1. The program in C++ enables the insertion of nodes into a left-skewed binary tree, using a Node structure with an integer value (data) and two pointers (left and right) pointing to the left and right child nodes.
2. It includes a helper function createANewNode, which creates a new node and initializes its data and pointers.
3. After this, the main function insertNode will insert a new node into the left-skewed binary tree.
4. If the tree is empty, a new node is created using createNode, and if not, then, the node is recursively inserted as the left child of the current root.
5. Finally, the insertNode function returns the pointer to the root node, ensuring any changes made during the insertion process are reflected in the binary tree structure.

## The basic operation that can be performed on this Tree:

1. Search Operation: For searching a particular element in this tree, we have to traverse the elements of the tree in the direction where all the elements are skewed so that it can be in the right direction or towards the left direction. Once we find the direction, we will traverse the temp node till the end until we can’t find the targeted node.
2. Insertion Operation: To insert an element in this tree is very easy; all we have to do is find the exact position of the new node and then add that node to its right position.
3. Deletion Operation: Deleting an element from this tree involves two steps: firstly, we have to find the desired element, and secondly, we have to remove that particular node from the tree. In the delete operation, we must ensure that all the other nodes are in their exact position.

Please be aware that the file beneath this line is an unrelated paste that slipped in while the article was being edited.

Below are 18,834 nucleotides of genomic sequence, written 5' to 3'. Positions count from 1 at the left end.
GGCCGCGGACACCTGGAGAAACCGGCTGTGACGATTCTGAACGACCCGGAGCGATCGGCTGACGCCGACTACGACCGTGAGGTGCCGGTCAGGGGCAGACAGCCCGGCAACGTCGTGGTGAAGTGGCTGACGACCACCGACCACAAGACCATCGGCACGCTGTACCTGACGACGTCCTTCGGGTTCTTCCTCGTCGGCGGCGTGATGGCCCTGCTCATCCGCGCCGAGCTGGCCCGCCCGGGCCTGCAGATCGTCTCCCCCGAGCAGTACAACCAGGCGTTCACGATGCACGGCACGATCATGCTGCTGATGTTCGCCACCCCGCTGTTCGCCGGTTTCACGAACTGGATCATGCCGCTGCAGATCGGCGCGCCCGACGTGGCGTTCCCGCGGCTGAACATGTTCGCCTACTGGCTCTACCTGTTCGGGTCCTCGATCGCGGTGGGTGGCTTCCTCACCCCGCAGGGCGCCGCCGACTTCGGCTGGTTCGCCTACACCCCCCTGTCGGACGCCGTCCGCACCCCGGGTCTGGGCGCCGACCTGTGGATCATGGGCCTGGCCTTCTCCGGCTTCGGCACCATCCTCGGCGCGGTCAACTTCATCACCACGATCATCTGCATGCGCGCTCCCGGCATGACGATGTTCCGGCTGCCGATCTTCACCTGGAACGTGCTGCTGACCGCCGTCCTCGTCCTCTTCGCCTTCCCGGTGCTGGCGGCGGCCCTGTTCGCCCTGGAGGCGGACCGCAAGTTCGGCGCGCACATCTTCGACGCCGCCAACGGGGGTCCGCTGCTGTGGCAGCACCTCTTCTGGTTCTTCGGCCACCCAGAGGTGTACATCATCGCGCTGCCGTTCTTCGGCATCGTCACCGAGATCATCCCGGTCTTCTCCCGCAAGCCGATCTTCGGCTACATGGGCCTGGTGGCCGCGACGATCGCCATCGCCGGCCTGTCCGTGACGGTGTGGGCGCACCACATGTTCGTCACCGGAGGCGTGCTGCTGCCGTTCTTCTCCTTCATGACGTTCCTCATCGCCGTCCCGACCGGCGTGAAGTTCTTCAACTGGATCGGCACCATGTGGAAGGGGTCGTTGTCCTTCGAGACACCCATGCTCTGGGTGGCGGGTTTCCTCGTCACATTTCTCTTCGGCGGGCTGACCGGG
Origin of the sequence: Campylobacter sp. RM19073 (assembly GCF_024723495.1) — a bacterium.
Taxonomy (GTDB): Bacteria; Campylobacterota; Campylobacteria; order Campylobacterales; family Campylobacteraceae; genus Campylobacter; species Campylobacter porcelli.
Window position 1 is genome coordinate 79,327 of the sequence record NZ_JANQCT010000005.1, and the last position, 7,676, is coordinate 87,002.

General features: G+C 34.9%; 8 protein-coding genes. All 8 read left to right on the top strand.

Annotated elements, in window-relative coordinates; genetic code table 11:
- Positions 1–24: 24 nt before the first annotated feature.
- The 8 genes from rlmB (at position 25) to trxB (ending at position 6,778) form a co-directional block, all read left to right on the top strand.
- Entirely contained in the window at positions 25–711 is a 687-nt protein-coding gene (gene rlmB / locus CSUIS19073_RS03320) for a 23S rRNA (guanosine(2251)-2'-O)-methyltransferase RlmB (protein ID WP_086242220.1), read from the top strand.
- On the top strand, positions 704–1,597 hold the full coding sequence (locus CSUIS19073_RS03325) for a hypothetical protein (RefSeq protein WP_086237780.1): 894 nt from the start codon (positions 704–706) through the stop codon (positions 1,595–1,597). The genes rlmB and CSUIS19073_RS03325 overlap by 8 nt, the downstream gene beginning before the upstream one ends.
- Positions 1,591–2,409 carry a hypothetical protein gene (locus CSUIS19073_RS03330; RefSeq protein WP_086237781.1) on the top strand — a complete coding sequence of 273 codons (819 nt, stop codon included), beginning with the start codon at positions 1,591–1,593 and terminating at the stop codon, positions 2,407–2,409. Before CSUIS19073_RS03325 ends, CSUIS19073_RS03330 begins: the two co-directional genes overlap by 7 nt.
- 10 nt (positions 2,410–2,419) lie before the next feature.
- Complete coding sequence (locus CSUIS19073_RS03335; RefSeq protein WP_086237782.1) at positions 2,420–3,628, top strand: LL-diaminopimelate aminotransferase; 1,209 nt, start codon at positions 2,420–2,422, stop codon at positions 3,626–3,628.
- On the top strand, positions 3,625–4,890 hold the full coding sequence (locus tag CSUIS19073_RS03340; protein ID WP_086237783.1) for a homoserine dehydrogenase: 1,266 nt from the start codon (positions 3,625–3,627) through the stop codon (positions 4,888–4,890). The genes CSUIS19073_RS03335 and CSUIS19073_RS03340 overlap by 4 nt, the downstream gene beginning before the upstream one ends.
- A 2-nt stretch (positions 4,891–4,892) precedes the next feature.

However, it is important to note that the worst time complexity of the search, delete, and insert operations in skewed binary trees is O(n), while the best time complexity is O(1).

## Advantages of Skewed Binary Trees :

• This tree is simple to implement and requires less memory than other binary trees.
• Skewed binary trees can naturally sort data, and this property is helpful in such a scenario where maintaining the order of insertion is very important.
• Additionally, skewed binary trees are particularly useful when dealing with skewed or patterned data distributions.

## Disadvantages of Skewed Binary Trees :

•  Skewed binary trees are unsuitable for all types of data distributions or search pattern scenarios.
• In searching, comparison can reach up to N number of searches, which can result in higher time complexity. However, to mitigate this issue, we can opt for an AVL-balanced tree.
• Skewed binary trees can perform poorly in specific scenarios because the tree is skewed to one side and act like a linked list data structure. And because of this nature, it performs inefficient search and retrieval operations.

## Applications of Skewed Binary Trees :

• File systems
• Expression evaluation
• Huffman coding
• Compiler Optimization
• Resource Allocation:

And many more.

## FAQs :

1. It is possible to balance a skewed binary tree?

No, skewed binary trees can never be balanced because it has the property of skewed its node in one direction only. It is possible to balance a skewed binary tree.

2. Are skewed binary trees suitable for storing sorted data?

No, skewed binary trees are not suitable data structures for sorted data because:

• They can degrade to a linked list.
• Because of the one-direction property, this tree can result in ineffective search operations.

3. How skewed binary trees differ from balanced binary trees?

Skewed binary trees have a node towards one side only. Whereas, balanced binary trees have an equal height of nodes on both sides.

Myself Bharath Choudhary, software developer at Oracle.
2021 NIT Warangal graduate.